Okay, I’m finally out of rehab after last weekend’s baseball roadtrip. Since all of you have been emailing us with a play-by-play, I’ll start with an entry today about stop #1: Washington Nationals at Florida Marlins (July 13, 2007). One may be the loneliest number, but 11,438 ain't too far behind.
The two Los Angeles-based roadtrippers flew into Miami on the redeye flight from LAX (my friend’s idea, which was genius). By 8am Friday morning, we were already in our hotel on the shores of Sunny Isles Beach, and soon we were drinking brews out on the sand beside the warm Atlantic Ocean. A baseball roadtrip of this nature required the sort of mental sharpness required of Jeopardy contestants, so those afternoon hours swimming in the ocean went to good use. By the time the rest of our compatriots had arrived, we were in fine form and ready to see a Marlins game!
Off to Dolphin Stadium, amidst a stifling humidity that should have given us second thoughts as we walked in the stadium. Or maybe we should have had second thoughts when we got up the ramp and entered the concourse corridor…and the corridors were so bare, we could have shot a rocket down it and not hit anyone.
Maybe we shouldn’t have bought that $27 seat, and instead considered a cheaper seat for entry, before "sneaking down" (like anyone would stop you) to any seat in the stadium? After all, the stands were pretty empty…but maybe this was because the game hadn’t started yet.
Two beers later, we’re in the early innings of the game. And no, the stands still aren’t even close to populated, let alone full. For all those people who lament Dodger fans showing up late to games--at least we show up. Note Dontrelle Willis’ goofy windup on the mound.
Dontrelle didn’t last long, only 3.2 innings, and the Nationals—-a team 16 games below .500—-had a 8-1 lead after three and a half innings. But after five full frames the score was 11-9 Nationals, and it looked like the gap might be closing. Alas, the Nats put the game a bit more out of reach in the seventh and eventually won 14-10.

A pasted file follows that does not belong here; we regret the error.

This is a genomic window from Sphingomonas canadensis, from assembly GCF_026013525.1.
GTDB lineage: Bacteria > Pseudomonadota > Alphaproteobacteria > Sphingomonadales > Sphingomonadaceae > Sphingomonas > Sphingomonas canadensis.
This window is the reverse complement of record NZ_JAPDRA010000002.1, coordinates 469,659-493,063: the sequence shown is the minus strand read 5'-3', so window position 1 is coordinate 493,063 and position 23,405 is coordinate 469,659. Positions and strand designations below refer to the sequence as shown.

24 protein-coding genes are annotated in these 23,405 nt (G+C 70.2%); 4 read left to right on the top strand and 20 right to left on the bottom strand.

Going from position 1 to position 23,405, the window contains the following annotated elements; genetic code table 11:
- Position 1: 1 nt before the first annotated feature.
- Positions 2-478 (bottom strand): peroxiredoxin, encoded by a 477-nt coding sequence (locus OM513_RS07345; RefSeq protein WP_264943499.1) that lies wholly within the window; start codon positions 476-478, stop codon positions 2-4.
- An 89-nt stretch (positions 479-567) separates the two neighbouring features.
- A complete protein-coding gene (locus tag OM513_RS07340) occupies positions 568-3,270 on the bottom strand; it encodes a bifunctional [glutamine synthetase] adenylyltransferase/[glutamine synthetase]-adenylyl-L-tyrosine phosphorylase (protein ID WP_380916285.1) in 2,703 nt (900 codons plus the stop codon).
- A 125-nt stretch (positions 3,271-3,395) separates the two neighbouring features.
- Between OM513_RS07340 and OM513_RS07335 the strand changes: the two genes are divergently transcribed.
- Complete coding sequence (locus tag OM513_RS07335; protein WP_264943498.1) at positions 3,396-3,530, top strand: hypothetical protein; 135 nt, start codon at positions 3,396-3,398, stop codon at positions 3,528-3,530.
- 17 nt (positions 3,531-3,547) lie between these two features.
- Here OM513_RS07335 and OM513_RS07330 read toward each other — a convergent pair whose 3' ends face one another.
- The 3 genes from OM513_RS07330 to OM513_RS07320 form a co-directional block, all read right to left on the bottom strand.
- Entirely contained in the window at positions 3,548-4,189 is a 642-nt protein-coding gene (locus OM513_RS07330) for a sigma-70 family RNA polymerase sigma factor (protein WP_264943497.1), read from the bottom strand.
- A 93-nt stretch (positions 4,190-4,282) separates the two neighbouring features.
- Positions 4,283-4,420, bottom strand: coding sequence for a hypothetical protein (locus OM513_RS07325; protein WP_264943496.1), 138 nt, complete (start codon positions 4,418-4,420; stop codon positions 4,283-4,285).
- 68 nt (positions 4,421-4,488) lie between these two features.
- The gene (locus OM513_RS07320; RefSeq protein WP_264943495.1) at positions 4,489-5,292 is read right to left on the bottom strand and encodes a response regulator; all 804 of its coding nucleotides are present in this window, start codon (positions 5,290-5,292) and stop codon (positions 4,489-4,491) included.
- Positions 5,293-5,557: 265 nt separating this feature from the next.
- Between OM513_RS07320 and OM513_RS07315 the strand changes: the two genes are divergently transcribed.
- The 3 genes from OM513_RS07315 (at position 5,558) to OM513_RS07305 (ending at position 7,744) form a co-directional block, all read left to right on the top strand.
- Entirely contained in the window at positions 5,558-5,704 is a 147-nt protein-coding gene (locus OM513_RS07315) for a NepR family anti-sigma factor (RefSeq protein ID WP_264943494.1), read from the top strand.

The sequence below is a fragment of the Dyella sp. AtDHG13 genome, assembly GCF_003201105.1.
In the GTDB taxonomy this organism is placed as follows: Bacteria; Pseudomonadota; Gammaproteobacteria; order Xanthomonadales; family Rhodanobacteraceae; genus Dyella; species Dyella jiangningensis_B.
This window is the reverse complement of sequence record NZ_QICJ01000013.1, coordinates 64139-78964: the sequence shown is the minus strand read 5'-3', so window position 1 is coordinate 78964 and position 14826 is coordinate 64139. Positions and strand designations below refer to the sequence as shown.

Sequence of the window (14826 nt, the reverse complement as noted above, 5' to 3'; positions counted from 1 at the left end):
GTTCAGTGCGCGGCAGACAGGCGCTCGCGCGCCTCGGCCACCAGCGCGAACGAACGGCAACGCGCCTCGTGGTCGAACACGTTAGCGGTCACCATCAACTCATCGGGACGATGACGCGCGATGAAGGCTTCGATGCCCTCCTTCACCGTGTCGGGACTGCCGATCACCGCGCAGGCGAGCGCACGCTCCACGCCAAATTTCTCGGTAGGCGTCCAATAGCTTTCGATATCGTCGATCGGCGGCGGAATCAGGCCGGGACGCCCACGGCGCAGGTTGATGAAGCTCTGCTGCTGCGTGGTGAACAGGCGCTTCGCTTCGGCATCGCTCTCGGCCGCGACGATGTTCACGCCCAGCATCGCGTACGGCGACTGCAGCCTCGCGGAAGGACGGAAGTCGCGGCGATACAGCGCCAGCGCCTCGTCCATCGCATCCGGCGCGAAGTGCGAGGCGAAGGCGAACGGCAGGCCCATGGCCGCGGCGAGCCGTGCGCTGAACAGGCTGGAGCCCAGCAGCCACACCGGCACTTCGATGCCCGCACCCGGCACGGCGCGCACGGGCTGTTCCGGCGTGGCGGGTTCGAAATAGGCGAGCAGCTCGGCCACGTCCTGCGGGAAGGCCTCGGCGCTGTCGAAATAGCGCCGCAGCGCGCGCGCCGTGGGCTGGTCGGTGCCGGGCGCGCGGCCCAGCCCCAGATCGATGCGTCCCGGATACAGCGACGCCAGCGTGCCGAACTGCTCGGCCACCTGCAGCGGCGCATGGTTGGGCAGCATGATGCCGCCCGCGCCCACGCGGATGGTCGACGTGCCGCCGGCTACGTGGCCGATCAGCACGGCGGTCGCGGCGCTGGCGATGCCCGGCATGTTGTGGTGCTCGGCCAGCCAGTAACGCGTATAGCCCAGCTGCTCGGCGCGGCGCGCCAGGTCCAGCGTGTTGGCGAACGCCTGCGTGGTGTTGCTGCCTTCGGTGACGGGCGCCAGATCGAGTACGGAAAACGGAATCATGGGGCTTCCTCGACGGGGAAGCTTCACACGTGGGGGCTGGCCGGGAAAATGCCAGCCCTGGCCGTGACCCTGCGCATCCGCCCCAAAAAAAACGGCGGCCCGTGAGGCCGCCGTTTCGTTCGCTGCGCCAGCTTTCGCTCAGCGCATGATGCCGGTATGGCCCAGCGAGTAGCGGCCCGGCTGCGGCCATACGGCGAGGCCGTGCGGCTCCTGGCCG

What else does one do to occupy oneself while sitting in the cavern that is Dolphins Stadium, watching pitchers rotate through the game like Tony La Russa was managing (12 pitchers were used in the game)? One could gamble on every game on the out-of-town scoreboard in left field, but that's always a losing proposition (always). So I amused myself with a shot at one of 100 baseballs autographed by the whole Marlins team, which ended up being unsuccessful, according to the message on my scratch-off card (distributed upon entry). Still, it sure beats a lip-gloss giveaway.
And I could always spend time marveling at the fine HDTV monitor above centerfield. That’s quite a sharp image!
Believe me, the screen looked even better when they were televising the between-innings dance moves of the Marlins Mermaids, “the first dance/cheer team in MLB.” One of them waved at me. I'm sure of it.
But I digress.
Home runs from the Marlins’ Jacobs, Amezega, and Willingham were impressive (as was the fact the Nationals scored all those runs without a single home run), but not enough to keep this game exciting when you’re sitting there in an empty section with only 11,438 tickets sold. This was the least-attended game in the majors that evening, by a scant 17K tickets. Yeesh.
For a team that has won two World Series titles (1997, 2003) in its short existence, and has exciting players like Miguel Cabrera and Dontrelle Willis for which to root, it is sad that the Marlins can’t generate any local fan support. Maybe the fact that owner Jeffrey Loria is one of the worst owners in all of the major sports. Or maybe the fact that Jeremy Hermida is one thin vowel away from rhyming with a venereal disease is keeping the health-conscious Miami fans away from the ballpark? Or maybe the low attendance is because the Marlins’ stadium isn’t a ballpark at all, just a converted football stadium that has a bizarrely crooked centerfield territory as a result.
All I know was, the humidity was killing us, so we left a little early (to beat the crowd). I don't think I'll be back to see the Marlins at home anytime soon--and I'm not even sure if they'll be there for much longer. Times like these make one thankful to be a Dodger fan; even when it's hot at the Stadium, it isn't sickeningly humid, and it's never so empty that you can hear sound echoing back and forth in the stadium. Stadium #23 (current MLB stadiums), achieved.
I'll report about stop #2 next time; in the meantime, perhaps Delino has some other comments or pictures to post?